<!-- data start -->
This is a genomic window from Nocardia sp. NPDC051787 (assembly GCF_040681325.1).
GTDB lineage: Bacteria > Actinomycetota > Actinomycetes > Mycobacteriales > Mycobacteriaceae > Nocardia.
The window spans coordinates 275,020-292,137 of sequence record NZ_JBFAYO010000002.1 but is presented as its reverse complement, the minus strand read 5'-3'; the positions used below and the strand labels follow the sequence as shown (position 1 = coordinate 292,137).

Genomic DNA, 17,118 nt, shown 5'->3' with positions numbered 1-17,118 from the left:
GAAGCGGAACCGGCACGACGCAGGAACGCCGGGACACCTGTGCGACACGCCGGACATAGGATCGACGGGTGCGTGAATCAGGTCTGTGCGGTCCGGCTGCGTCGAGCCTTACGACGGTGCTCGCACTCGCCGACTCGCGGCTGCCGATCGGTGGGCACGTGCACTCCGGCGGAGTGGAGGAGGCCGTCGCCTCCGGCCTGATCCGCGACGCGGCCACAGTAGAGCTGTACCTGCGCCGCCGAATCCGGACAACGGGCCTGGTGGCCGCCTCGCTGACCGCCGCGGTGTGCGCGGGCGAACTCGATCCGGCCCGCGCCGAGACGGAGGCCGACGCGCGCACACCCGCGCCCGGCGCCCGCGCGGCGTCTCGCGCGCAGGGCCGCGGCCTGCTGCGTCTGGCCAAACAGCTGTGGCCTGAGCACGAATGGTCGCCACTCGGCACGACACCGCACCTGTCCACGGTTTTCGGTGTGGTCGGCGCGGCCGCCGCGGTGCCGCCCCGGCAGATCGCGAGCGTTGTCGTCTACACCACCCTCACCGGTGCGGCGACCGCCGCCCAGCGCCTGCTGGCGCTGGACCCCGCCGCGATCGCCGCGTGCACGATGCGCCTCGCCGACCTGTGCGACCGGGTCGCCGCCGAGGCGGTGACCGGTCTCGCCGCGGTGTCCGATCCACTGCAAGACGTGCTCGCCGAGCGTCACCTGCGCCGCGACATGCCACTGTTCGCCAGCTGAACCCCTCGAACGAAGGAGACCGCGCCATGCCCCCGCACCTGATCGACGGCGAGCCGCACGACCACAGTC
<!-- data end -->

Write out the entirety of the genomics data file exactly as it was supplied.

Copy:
This is a genomic window from Nocardia sp. NPDC051787 (assembly GCF_040681325.1).
GTDB lineage: Bacteria > Actinomycetota > Actinomycetes > Mycobacteriales > Mycobacteriaceae > Nocardia.
The window spans coordinates 275,020-292,137 of sequence record NZ_JBFAYO010000002.1 but is presented as its reverse complement, the minus strand read 5'-3'; the positions used below and the strand labels follow the sequence as shown (position 1 = coordinate 292,137).

Genomic DNA, 17,118 nt, shown 5'->3' with positions numbered 1-17,118 from the left:
GAAGCGGAACCGGCACGACGCAGGAACGCCGGGACACCTGTGCGACACGCCGGACATAGGATCGACGGGTGCGTGAATCAGGTCTGTGCGGTCCGGCTGCGTCGAGCCTTACGACGGTGCTCGCACTCGCCGACTCGCGGCTGCCGATCGGTGGGCACGTGCACTCCGGCGGAGTGGAGGAGGCCGTCGCCTCCGGCCTGATCCGCGACGCGGCCACAGTAGAGCTGTACCTGCGCCGCCGAATCCGGACAACGGGCCTGGTGGCCGCCTCGCTGACCGCCGCGGTGTGCGCGGGCGAACTCGATCCGGCCCGCGCCGAGACGGAGGCCGACGCGCGCACACCCGCGCCCGGCGCCCGCGCGGCGTCTCGCGCGCAGGGCCGCGGCCTGCTGCGTCTGGCCAAACAGCTGTGGCCTGAGCACGAATGGTCGCCACTCGGCACGACACCGCACCTGTCCACGGTTTTCGGTGTGGTCGGCGCGGCCGCCGCGGTGCCGCCCCGGCAGATCGCGAGCGTTGTCGTCTACACCACCCTCACCGGTGCGGCGACCGCCGCCCAGCGCCTGCTGGCGCTGGACCCCGCCGCGATCGCCGCGTGCACGATGCGCCTCGCCGACCTGTGCGACCGGGTCGCCGCCGAGGCGGTGACCGGTCTCGCCGCGGTGTCCGATCCACTGCAAGACGTGCTCGCCGAGCGTCACCTGCGCCGCGACATGCCACTGTTCGCCAGCTGAACCCCTCGAACGAAGGAGACCGCGCCATGCCCCCGCACCTGATCGACGGCGAGCCGCACGACCACAGTC